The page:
• Source energy limit is applied to the calculated net of the estimated fraction of onsite PV or other renewable electricity generation that is used onsite as it is produced. This puts PV on a similar footing to how solar hot water is currently treated. For instance, in a typical residence most of the output of a 2 kW PV array would “count”, depending on the climate.
  3. The space conditioning criteria were reconsidered on the basis of economic feasibility. The following changes were implemented:
    • Shift to mandatory, climate-specific thresholds on specific annual heating and cooling demands and peak heating and cooling loads. These are set at a cost optimal “sweet spot” slightly beyond BEopt’s cost optimum for the project’s climate in order to provide increased resilience benefits. This ensures efficiency measures will have reasonable payback relative to operational energy savings. The peak load thresholds may be adjusted to ensure hourly comfort or the ability of the home to thermally coast through power outages. 
    • Establishment of the reference floor area iCFA, an inclusive simplified interior-dimension floor area. This eliminates incompatibilities and confusion created by the German-centric treated floor area (TFA). 

PHIUS+ 2015 presents three optimizing steps to achieving Source Net Zero:

  1. The designer focuses first on reducing heating and cooling energy use by passive means with envelope improvement and including some mechanical devices. In so doing they are guided by cost-competitively meeting the pass/fail energy metrics per the given climate.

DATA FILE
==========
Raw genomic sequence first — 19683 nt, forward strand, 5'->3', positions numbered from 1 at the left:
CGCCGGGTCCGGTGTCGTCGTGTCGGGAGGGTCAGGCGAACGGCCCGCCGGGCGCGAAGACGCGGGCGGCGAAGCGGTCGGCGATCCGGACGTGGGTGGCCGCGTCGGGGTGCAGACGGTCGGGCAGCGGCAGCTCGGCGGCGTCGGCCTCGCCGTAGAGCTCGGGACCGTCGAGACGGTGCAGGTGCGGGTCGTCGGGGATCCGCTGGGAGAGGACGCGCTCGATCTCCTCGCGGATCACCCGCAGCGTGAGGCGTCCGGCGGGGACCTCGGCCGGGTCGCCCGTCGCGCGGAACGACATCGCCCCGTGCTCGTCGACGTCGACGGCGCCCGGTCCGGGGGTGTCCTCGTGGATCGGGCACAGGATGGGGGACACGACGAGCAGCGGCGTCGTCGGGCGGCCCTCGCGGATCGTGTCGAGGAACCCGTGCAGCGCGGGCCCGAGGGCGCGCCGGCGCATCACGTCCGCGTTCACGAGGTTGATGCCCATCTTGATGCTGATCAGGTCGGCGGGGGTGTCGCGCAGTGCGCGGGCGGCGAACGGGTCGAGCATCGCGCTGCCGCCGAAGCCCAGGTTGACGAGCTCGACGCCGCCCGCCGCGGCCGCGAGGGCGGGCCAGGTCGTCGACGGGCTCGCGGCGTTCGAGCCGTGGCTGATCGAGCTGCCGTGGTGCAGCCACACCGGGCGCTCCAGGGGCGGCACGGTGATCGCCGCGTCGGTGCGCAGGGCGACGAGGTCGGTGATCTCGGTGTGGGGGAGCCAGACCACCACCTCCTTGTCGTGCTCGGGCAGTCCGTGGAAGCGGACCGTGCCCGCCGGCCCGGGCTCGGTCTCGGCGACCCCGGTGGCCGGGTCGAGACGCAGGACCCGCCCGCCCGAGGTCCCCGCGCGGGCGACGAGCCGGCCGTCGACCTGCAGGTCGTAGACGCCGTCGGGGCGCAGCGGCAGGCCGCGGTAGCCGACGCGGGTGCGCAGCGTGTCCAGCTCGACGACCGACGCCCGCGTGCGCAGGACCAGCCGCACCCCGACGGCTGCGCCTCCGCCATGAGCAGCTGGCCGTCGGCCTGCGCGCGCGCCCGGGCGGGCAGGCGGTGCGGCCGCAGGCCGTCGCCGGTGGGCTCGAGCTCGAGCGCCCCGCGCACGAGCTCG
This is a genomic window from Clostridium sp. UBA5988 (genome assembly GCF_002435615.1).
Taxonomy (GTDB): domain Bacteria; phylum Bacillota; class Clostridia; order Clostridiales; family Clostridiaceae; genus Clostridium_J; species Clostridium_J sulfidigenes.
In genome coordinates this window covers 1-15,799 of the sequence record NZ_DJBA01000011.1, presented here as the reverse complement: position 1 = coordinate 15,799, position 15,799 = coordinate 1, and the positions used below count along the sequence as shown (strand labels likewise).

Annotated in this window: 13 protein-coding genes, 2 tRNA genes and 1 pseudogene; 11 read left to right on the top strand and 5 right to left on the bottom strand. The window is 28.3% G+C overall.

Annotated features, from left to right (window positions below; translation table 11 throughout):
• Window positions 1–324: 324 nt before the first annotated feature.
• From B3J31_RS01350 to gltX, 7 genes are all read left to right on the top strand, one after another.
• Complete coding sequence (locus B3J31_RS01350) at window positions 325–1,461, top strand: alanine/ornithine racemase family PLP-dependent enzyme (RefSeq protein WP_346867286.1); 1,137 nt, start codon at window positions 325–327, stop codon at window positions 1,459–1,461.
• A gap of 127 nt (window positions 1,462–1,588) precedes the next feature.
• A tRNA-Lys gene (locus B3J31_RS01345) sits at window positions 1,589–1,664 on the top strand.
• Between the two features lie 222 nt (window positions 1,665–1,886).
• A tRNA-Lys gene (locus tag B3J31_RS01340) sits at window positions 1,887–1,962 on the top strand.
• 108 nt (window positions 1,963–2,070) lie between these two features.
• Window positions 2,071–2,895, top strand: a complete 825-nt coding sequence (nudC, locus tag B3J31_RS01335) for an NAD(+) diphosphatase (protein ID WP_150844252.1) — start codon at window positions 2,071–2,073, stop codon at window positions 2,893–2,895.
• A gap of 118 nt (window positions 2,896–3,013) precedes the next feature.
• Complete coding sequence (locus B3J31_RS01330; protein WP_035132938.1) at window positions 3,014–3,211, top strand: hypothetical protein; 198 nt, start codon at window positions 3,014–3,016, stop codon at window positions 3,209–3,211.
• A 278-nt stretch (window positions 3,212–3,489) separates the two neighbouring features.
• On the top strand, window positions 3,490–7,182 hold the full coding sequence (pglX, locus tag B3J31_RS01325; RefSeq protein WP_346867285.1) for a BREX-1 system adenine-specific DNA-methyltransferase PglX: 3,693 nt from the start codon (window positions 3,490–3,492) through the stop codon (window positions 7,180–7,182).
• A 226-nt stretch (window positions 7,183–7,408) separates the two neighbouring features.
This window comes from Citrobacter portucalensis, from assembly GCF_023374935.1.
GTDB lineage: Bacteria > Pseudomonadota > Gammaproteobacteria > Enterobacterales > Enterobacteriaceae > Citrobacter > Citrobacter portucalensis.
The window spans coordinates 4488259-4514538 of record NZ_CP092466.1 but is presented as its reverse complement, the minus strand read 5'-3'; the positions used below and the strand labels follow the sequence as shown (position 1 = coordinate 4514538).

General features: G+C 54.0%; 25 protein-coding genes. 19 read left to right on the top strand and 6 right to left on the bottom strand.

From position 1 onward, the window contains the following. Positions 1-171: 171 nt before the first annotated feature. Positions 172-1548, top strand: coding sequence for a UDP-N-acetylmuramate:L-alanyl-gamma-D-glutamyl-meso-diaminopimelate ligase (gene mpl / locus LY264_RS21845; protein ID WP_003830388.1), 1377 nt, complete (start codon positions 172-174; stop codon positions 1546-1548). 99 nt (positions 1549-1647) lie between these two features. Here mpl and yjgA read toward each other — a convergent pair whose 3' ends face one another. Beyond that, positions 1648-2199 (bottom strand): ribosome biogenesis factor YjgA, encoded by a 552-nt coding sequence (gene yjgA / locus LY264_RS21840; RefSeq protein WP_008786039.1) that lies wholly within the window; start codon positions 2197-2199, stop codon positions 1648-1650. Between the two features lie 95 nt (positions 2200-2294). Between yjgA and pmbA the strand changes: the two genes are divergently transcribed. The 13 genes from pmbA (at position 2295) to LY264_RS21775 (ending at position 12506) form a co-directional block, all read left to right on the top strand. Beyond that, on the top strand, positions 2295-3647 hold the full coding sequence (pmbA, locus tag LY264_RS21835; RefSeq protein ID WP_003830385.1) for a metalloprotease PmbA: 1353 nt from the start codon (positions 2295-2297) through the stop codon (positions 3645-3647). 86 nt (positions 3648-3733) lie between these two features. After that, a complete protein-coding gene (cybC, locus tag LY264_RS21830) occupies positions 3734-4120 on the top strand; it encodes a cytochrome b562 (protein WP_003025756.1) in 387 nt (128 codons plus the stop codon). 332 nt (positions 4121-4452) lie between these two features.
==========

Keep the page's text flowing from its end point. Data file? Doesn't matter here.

2. Next, the designer must reduce the total energy demand of the project by selecting efficient equipment and adding some renewables. In so doing, they are guided to meet the source energy criterion which assures meeting the fair share global carbon limit.
  3. The project must finally achieve source zero with more renewable generation. This can be done at the time of construction or, consistent with the 2030 Challenge, by 2030.  

Additional Notes

  • The heating and cooling criteria are determined from formulas based mainly on local climate factors including degree-days, outdoor design temperatures and design humidity, and annual solar radiation.
  • The formulas were developed from lifecycle cost optimization studies. As a result, the heating criteria also depend secondarily on energy prices (on a state-by-state average basis), because higher electricity prices justified more investment in heat-saving upgrades.
  • The energy price effect was not statistically significant for cooling, thus the cooling criteria depend only on climate factors. 
  • For now there is the option to calculate the peak cooling load in WUFI Passive/PHPP or Manual J, and both peak cooling load options are listed for each location.